Source: Key to the Parochial Registers of Scotland, by V. Ben Bloxham, pub. 1970. Family History Library book 941 K23b.
Established Church—Kirk Session Records
The Kirk session was the court of the parish. The session was made up of the minister and the land owners and business men of the parish, chosen to serve on the session. The Kirk session dealt with moral issues, minor criminal cases, matters of the poor and education, matters of discipline, and the general concerns of the parish. Kirk session records may also mention births, marriages, and deaths.
Here is a list of the surviving Kirk session records for this parish:
Various Minutes 1772–1774, 1806–1904 – with gaps
Poors' Fund Minutes and Accounts 1777–1814 – with gaps
Note: Available at the National Archives of Scotland, Edinburgh, record CH2/1038.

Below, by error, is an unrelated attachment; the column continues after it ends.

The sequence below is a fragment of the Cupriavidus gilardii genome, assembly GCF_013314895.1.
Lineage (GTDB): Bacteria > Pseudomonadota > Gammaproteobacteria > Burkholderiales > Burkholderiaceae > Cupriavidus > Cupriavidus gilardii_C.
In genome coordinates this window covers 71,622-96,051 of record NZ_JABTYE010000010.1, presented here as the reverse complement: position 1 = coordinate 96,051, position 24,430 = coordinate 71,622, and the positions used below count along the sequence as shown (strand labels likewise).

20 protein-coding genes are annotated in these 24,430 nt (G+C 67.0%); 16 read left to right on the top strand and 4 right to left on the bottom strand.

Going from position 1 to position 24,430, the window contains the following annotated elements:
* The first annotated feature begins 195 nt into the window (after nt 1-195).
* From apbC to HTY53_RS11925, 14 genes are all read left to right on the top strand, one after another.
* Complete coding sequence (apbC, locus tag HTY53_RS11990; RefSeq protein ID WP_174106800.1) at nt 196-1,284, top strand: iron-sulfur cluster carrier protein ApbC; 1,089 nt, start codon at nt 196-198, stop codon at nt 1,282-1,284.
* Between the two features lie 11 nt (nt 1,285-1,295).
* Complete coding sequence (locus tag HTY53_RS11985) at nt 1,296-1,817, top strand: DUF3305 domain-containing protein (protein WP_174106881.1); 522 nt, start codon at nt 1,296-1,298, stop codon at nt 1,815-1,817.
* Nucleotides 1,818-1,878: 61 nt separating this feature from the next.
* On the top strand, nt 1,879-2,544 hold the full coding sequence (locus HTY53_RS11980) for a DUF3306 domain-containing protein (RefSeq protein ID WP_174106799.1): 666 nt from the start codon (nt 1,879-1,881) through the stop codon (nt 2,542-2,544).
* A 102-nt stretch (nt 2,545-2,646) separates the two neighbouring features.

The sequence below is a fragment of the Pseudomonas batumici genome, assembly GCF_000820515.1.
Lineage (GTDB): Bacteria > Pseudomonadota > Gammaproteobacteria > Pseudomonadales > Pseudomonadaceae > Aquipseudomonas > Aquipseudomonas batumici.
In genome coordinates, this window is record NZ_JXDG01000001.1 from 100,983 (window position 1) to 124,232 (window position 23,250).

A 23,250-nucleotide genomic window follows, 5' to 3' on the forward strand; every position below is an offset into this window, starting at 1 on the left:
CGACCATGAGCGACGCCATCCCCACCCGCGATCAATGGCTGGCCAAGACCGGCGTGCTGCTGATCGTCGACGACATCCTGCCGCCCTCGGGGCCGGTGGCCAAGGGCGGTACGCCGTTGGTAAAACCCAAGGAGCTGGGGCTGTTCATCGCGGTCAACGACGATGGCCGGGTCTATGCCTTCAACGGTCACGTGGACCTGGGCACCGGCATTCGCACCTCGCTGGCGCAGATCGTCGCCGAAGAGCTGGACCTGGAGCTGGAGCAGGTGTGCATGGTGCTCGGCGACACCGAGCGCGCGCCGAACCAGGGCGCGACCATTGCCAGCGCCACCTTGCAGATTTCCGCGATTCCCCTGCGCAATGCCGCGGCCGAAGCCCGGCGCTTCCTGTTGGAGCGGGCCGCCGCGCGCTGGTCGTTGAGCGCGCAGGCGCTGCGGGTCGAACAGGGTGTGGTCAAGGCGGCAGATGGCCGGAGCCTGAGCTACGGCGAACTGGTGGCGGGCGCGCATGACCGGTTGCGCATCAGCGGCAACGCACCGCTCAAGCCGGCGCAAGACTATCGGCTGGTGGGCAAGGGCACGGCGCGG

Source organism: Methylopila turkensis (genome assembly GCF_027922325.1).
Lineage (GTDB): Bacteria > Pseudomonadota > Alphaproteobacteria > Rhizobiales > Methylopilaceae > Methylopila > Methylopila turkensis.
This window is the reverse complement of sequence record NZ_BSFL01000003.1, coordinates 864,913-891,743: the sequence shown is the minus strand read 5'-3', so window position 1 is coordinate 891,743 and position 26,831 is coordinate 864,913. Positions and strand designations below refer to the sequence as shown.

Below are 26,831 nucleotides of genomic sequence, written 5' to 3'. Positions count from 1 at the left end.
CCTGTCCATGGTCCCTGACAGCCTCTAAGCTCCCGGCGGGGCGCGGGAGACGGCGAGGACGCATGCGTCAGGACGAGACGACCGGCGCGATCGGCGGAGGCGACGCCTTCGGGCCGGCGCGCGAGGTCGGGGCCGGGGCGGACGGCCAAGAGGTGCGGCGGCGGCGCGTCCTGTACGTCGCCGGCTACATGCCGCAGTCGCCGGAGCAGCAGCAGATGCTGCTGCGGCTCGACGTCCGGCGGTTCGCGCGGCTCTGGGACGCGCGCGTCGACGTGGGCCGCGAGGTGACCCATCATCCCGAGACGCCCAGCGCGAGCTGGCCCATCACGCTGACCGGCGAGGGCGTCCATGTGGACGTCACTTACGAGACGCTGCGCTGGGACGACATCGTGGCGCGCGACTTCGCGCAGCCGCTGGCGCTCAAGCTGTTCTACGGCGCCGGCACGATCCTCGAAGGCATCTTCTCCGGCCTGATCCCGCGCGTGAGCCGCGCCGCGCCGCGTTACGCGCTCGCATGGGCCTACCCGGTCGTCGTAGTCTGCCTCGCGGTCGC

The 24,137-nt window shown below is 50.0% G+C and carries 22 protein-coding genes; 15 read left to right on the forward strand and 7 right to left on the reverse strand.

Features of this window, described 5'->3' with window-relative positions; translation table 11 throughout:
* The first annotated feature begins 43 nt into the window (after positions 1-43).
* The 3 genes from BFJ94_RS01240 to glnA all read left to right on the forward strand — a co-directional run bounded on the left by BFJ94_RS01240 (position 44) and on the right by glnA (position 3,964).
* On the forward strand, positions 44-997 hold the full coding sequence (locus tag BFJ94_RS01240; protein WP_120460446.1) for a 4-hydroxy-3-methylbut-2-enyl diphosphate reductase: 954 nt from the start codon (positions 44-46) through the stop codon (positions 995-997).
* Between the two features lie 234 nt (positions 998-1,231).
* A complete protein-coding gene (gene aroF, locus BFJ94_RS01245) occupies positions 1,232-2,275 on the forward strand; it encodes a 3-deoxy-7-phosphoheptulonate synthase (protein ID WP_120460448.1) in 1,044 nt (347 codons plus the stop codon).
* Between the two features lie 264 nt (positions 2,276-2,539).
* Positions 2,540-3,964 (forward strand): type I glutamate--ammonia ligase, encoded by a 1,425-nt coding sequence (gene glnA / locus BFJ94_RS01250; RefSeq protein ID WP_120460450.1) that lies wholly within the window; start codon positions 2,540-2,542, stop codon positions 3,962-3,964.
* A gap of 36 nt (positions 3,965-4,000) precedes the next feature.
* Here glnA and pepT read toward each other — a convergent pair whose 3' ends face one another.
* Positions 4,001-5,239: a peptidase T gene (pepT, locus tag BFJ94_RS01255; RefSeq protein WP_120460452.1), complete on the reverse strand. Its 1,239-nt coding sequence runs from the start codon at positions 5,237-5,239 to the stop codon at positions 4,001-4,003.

Nonconformist Church Records
A nonconformist church is any church that is not the Established church. Read more about nonconformity in Scotland in the article on the Scotland Church Records Union Lists.
Urr Old Associate Secession Church Anti-Burger
Rev. John Hepburn, the minister of the parish from 1680, held beliefs close to those of the later Associate Presbytery. For this cause he was ejected by the General Assembly in 1707. In spite of his ejection, he continued to minister to the parishioners of Urr and numerous adherents in surrounding districts until his death in 1723. The Urr parishioners then either joined the Old Dissenters or stopped going to church altogether. When the Secession occurred in 1733, many were ready to join its cause. However, no minister was available from the Associate Presbytery when requested and supply of sermon was only occasional. Finally a congregation was organized in 1741. At the Breach in 1747, the majority of the congregation adhered to the Anti–Burgher Synod.
Source: Annals and Statistics of the United Presbyterian Church, by Rev. William MacKelvie, D.D., pub. 1873. Film #477618. More details may be given in the source including lists of ministers.